Review: Gravedigger #1
My maternal grandfather, a World War II veteran, was a huge movie buff and he loved all the tough guy movies from Charles Bronson, Clint Eastwood and Lee Marvin. Needless to say, I became a huge fan as well as I watched these same movies with him from when I was 7 years old through to my teenage years. Those movies epitomized an era of what the world believed a man should be and how should one act. I often associate my grandfather with these movies and him with these movies, as they gave me an example of what I should aspire to.
When I first heard of Christopher Mills and Rick Burchett series, I was more than intrigued at the concept, as it reminded me of those old 60s and 70s movies I used to watch with my Grandfather. I saw the cover, and it just so happens that the main character, Gravedigger McCrae, has more than a passing resemblance to Lee Marvin, who starred in so many of those movies I loved. The creators in interviews have said this was purely intentional, as this series was created with him in mind, and would have been the movie he should have made when he was alive. The press release described the story as:
Framed for the murder of a mob boss’s daughter, “Gravedigger” McCrae is on the run in a South Florida paradise, pursued by a relentless crew of killers. His pursuers think tracking him down will be easy, but Digger McCrae is particularly dangerous prey.
This story was definitely up my alley, as this was a story about tough men in impossible situations in difficult worlds.
The comic opens up with the murder of the mob boss’s daughter and Mccrae, contemplating on his situation and how will he handle it. The art is primarily in black and white, which gives it a pure crime pulp feel. The narration, feels very Robert Parker, and definitely reminds me of the old Spencer for Hire novels. The end of the first issue lends enough of a twist to keep the reader yearning for the second issue.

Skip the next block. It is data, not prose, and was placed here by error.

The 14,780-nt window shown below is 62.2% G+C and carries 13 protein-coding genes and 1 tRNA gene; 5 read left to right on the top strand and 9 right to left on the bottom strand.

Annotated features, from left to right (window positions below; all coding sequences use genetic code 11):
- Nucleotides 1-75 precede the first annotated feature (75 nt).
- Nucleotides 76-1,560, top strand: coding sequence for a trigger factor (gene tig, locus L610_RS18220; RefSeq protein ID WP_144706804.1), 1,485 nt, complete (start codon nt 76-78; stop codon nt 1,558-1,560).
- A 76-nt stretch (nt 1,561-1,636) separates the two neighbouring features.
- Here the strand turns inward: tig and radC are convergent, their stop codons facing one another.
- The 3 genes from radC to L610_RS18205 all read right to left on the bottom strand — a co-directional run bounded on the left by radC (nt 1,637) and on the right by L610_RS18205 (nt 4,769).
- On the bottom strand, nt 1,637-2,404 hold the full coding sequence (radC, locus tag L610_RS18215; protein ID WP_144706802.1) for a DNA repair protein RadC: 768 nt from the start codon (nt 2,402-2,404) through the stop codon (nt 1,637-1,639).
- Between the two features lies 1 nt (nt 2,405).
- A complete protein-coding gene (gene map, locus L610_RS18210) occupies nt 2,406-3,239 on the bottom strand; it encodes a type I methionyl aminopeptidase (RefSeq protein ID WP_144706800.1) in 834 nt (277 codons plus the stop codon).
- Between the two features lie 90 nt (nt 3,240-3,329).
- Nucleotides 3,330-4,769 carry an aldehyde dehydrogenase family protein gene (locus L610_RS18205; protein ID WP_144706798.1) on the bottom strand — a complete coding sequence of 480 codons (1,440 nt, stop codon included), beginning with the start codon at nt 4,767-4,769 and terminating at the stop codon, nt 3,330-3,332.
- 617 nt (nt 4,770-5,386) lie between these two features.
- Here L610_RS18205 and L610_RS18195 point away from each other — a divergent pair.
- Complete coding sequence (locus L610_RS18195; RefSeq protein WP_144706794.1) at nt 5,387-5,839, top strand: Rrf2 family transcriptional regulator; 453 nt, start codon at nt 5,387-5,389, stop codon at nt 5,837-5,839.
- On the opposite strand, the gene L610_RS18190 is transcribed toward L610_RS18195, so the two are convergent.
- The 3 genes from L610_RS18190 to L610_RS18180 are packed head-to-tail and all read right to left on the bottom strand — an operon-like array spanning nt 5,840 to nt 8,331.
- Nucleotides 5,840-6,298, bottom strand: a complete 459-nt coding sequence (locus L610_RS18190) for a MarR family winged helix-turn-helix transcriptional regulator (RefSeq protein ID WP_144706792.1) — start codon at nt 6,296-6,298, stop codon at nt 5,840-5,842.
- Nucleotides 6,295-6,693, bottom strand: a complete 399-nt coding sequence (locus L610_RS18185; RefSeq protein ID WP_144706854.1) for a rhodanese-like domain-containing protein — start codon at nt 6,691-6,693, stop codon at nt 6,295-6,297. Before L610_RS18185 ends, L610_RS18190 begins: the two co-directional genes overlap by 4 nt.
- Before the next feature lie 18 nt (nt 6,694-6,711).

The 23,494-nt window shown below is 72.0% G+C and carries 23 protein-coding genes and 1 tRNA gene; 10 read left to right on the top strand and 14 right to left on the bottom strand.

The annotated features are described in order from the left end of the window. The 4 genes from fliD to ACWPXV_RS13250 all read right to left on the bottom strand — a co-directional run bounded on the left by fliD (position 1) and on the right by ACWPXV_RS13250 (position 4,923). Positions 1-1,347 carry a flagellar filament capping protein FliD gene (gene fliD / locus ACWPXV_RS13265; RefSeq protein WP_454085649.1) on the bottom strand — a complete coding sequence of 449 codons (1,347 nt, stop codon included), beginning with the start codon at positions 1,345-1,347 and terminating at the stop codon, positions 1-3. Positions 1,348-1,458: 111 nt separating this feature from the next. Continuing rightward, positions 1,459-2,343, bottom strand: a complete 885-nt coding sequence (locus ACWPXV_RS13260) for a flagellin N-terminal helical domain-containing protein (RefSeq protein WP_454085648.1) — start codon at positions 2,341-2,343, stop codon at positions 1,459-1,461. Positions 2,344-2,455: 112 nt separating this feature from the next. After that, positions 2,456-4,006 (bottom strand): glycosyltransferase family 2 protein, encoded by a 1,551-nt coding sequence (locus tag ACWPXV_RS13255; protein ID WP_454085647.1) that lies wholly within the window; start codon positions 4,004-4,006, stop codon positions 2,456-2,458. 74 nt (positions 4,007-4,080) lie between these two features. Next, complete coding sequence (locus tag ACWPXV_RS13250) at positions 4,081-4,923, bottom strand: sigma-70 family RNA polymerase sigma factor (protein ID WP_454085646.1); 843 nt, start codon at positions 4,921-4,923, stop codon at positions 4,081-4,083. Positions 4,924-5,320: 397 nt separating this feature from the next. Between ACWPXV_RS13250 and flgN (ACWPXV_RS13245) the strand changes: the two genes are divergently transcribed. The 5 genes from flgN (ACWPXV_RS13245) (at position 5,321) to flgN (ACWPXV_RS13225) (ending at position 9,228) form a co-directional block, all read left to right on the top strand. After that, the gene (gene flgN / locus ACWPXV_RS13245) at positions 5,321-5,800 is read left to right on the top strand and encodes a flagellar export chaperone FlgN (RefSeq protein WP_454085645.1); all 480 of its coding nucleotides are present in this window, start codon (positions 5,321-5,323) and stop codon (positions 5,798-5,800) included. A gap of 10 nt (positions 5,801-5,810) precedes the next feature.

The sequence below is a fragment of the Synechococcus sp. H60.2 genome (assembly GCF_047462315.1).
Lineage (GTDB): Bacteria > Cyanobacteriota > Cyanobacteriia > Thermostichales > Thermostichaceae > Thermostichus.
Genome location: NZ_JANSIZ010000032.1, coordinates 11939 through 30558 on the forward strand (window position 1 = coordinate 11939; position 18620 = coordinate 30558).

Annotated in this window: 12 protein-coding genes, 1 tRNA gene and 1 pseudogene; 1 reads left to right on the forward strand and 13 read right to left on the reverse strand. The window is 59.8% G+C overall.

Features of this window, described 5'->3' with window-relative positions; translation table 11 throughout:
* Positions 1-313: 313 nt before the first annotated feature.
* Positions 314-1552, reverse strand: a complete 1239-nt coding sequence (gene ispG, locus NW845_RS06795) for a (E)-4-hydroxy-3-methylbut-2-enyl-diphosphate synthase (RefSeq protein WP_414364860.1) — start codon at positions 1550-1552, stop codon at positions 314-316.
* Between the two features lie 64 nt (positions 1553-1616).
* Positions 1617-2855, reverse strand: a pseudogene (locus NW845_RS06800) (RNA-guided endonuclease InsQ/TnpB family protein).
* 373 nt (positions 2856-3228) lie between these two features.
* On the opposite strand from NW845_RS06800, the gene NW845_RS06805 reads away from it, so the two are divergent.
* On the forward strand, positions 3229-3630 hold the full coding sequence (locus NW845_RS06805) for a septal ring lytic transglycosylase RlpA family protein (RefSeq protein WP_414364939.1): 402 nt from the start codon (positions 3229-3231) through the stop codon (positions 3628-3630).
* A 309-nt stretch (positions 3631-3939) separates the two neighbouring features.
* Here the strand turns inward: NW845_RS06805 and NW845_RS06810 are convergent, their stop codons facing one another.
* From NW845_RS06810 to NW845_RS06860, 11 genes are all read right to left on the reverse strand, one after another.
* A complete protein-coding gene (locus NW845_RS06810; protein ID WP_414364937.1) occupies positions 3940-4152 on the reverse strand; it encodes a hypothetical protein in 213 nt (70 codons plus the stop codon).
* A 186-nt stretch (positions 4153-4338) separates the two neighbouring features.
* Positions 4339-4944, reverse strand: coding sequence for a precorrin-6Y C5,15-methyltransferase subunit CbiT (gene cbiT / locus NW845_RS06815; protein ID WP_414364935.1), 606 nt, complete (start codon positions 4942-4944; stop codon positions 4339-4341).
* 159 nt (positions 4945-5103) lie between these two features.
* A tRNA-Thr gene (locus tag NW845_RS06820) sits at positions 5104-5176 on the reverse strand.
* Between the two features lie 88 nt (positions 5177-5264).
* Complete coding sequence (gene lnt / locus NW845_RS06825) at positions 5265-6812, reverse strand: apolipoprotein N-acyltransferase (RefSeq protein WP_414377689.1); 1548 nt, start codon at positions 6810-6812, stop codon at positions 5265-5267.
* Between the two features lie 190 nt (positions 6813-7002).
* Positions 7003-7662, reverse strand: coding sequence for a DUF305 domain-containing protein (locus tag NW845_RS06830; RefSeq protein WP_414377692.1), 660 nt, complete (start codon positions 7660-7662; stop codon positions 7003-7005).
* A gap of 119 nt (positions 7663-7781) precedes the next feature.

This was a solid first issue, from the choice of style, the choice to go purely black and white, and the dialogue, it all comes together to create an atmosphere as if you were in a 60s crime movie. The narration and dialogue by Mills are definitely throwback to that era. The art by Burchett, although shows flash of Alex Simmons, has a knack for drawing this time period. Overall, if you loved those old tough guy movies, you will appreciate and enjoy this series.
Story: Christopher Mills Art: Rick Burchett
Story: 10 Art: 9 Overall: 9.6 Recommendation: Buy
Action Lab Entertainment provided Graphic Policy with a FREE copy for review